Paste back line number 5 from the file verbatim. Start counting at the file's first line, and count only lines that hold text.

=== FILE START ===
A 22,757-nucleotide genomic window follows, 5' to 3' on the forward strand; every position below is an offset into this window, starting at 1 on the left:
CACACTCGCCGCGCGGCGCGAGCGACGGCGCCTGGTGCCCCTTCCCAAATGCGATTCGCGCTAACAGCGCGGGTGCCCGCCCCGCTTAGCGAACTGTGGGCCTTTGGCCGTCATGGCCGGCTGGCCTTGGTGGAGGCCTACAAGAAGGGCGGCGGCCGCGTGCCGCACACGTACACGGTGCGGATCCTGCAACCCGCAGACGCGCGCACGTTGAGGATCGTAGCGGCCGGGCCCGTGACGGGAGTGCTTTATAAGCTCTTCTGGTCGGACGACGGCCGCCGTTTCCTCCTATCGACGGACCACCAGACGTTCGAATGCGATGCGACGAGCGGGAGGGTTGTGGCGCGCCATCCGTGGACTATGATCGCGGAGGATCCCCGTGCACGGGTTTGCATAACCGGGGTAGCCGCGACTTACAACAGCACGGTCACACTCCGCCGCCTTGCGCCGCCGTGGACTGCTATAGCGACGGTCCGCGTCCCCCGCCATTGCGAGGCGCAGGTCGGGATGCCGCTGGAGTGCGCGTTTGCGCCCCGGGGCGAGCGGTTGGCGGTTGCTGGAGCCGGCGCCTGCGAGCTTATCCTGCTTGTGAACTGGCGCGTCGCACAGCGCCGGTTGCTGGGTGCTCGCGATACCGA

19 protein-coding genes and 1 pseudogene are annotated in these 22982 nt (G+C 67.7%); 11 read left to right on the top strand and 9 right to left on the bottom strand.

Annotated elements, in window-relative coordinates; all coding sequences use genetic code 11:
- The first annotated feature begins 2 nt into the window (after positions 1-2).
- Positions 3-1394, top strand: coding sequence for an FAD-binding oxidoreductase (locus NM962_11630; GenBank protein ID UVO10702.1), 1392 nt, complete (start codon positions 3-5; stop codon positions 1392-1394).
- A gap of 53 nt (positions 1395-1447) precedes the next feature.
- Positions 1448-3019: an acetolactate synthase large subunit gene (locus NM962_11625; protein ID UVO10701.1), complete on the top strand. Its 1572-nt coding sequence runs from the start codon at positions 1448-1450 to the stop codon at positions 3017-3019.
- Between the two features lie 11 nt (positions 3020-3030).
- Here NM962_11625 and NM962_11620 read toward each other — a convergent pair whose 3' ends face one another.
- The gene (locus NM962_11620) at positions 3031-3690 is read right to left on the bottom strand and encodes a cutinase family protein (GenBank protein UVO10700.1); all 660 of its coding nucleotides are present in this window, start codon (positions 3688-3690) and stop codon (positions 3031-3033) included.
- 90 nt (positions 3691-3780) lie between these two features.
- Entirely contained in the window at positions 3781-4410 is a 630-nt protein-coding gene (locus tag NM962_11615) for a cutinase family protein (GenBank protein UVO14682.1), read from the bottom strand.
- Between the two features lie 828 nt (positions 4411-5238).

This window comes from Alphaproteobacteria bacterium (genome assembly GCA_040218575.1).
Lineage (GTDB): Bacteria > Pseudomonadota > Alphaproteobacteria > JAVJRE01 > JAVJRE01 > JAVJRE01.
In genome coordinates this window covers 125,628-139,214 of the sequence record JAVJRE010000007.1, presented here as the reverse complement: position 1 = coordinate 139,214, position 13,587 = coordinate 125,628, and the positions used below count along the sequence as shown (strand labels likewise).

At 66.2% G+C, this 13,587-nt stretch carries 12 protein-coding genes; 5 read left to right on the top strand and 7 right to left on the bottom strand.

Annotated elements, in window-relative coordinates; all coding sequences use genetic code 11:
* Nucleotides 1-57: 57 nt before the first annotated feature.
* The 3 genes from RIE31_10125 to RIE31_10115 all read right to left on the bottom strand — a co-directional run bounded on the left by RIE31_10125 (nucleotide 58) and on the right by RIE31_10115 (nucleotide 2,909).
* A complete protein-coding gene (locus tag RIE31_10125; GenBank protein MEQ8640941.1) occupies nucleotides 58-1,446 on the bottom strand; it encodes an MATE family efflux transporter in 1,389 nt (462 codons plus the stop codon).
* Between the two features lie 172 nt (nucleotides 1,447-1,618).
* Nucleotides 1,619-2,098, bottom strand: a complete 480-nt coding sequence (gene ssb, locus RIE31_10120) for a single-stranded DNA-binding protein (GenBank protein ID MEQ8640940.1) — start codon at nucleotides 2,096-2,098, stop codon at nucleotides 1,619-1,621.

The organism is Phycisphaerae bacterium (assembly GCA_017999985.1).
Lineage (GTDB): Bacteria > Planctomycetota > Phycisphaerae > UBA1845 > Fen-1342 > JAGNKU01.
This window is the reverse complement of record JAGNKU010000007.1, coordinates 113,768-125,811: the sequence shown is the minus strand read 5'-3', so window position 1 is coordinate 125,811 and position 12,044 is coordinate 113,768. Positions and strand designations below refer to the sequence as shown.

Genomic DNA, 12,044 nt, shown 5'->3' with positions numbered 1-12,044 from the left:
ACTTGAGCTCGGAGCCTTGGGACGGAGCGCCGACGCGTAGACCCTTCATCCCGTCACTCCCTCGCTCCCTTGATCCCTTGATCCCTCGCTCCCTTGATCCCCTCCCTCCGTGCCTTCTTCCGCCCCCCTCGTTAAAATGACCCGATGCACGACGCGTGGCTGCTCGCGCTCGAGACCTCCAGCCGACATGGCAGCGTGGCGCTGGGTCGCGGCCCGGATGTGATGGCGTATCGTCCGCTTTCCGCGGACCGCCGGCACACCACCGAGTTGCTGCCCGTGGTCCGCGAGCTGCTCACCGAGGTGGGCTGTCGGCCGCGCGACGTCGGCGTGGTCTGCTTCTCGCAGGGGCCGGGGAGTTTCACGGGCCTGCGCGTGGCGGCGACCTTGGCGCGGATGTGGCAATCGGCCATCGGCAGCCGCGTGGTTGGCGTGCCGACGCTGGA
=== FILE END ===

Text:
- The first annotated feature begins 2 nt into the window (after positions 1-2).